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Kokanee salmon restocking coming to Kootenay Lake

A local fish species is getting a “fin” up.

The Creston Valley Rod and Gun Club, in partnership with the Ministry of Forests, the Freshwater Fisheries Society of BC, and the Lower Kootenay Band, will be spearheading the stocking of kokanee salmon in Kootenay Lake.

Thanks to funding from the Ministry of Tourism, Arts, and Culture, careful stocking of the lake will hopefully help restore the Gerrard rainbow trout fishery on Kootenay Lake.

Cathy Fiedler, director of the Creston Valley Rod and Gun Club, says multiple steps will be taken by various groups.

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“Some of these actions include nutrient restoration, predator control, there are angler incentive programs, and there’ll be monitoring of the lake as well.”

The Rod and Gun Club will be directly involved with collecting and stocking the kokanee salmon eggs.

“That will in turn help drive the recovery of the kokanee populations into the lake.”

Additionally, the club will be installing interpretive signage at two locations on Kootenay Lake.

Fiedler says the signs will detail the fish’s history.

“That signage will help to illustrate the historical and cultural importance of the kokanee to the Ktunaxa people.”

The Lower Kootenay Band and the Freshwater Fishery Society of BC will be collecting eggs at three locations over about a 30-day period starting near the end of August.

The eggs will then be transported to the kokanee trout hatchery facility, where they will be incubated for roughly six to eight weeks.

“Eggs will then be manually sorted to remove dead ones, then they will be transported to release sites. Those plant locations will be on the Kootenay Lake tributaries.”

The release sites have yet to be finalized. They will be selected through discussions with the Lower Kootenay Band.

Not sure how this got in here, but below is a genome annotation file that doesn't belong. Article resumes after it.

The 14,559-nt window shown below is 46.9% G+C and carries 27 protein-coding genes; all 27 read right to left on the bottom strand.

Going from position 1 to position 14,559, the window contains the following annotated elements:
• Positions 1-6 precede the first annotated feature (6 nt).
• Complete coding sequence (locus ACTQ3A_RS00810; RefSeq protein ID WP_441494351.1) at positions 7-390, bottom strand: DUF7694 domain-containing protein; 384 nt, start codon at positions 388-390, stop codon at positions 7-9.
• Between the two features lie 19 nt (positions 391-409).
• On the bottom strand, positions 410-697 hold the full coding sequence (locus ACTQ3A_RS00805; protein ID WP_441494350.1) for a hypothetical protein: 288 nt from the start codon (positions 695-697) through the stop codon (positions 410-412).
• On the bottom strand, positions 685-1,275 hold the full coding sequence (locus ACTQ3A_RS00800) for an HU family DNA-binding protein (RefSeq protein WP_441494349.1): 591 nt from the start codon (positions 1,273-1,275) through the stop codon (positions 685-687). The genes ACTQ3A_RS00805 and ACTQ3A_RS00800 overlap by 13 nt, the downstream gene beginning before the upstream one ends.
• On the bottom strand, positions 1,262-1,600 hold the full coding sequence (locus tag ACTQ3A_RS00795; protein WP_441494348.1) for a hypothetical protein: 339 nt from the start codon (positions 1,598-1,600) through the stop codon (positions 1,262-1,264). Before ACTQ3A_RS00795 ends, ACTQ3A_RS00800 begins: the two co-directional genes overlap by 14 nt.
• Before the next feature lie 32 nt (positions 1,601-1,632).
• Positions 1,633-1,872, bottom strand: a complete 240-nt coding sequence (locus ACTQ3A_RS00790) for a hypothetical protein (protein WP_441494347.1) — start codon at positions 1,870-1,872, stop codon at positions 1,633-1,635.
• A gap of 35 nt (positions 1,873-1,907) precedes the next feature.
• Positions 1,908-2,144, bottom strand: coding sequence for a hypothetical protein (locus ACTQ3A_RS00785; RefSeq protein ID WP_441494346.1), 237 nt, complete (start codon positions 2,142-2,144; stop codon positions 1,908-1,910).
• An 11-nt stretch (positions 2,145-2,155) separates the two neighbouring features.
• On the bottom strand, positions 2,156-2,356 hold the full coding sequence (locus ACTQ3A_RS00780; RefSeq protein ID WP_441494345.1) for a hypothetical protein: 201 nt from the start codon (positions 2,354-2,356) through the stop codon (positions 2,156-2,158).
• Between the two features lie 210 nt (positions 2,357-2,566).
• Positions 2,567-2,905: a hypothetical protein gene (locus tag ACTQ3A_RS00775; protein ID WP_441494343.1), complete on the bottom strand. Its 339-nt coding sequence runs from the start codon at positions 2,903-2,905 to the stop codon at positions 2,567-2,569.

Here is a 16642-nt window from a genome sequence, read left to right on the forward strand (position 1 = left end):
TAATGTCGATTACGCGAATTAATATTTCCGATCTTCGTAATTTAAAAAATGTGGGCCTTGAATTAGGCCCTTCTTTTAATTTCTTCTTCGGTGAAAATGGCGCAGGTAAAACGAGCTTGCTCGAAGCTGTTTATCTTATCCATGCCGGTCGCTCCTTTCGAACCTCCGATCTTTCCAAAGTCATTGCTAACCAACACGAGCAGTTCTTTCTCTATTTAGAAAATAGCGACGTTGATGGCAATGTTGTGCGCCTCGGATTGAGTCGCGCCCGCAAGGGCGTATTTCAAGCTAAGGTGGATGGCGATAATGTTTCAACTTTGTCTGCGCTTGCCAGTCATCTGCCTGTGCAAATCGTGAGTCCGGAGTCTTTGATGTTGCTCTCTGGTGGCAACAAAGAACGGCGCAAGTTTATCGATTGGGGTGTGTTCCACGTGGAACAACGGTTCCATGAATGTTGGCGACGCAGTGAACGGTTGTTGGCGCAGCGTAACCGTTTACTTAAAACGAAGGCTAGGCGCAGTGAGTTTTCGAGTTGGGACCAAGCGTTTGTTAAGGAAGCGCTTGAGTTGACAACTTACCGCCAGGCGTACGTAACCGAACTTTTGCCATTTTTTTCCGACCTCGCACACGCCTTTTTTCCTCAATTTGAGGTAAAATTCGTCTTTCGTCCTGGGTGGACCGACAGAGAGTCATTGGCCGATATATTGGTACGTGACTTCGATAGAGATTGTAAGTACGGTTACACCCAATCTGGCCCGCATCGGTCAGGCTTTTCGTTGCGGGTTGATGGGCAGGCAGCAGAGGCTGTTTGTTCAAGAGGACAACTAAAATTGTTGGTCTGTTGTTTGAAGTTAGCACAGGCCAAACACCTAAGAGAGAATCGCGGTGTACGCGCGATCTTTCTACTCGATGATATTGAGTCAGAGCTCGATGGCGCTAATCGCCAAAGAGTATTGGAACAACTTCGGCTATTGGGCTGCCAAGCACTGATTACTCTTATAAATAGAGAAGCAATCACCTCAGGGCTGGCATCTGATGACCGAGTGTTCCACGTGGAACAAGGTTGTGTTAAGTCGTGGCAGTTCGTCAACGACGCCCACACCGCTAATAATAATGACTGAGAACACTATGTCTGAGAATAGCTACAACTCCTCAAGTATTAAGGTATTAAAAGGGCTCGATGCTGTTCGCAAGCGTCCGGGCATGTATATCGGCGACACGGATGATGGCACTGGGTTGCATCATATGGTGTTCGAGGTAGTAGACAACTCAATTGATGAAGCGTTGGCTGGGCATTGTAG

However, Fiedler says Meadow Creek, the Goat River, and Crawford Creek could be potential sites.

She adds it will be a two-year program, with the stocking of the eggs back into the lake taking place in November.

Fielder says the fish are a vital part of the ecosystem.

“Kokanee salmon are an important food course for the Gerrard rainbow trout. When Gerrard rainbow trout feed on the kokanee, they can actually end up weighing 30 pounds.”

Gerrard rainbow trout, named after the BC ghost town, are listed as some of the largest rainbow trout in the world.

Fiedler says the Kootenay Lake Gerrard rainbow trout fishery was responsible for about $6 million in direct annual expenditures up until 2011.

She adds the fish also made Kootenay Lake an angular dream destination.

“In 2012, the fishery had been severely downgraded from its once renowned world-class status. So, our project aims to support collecting and stalking kokanee eggs to drive the fishery recovery and ultimately increase tourism.”

She adds the other goal of the project is to teach people about the cultural significance of the kokanee salmon to the Ktunaxa.

“It will be our responsibility to provide data on the progress of the project and to maintain communication with the Ministry of Tourism, our partners, and the public.”

Anyone interested in the progress of the project can check the Creston Valley Rod and Gun website closer to the spawning of the fish.

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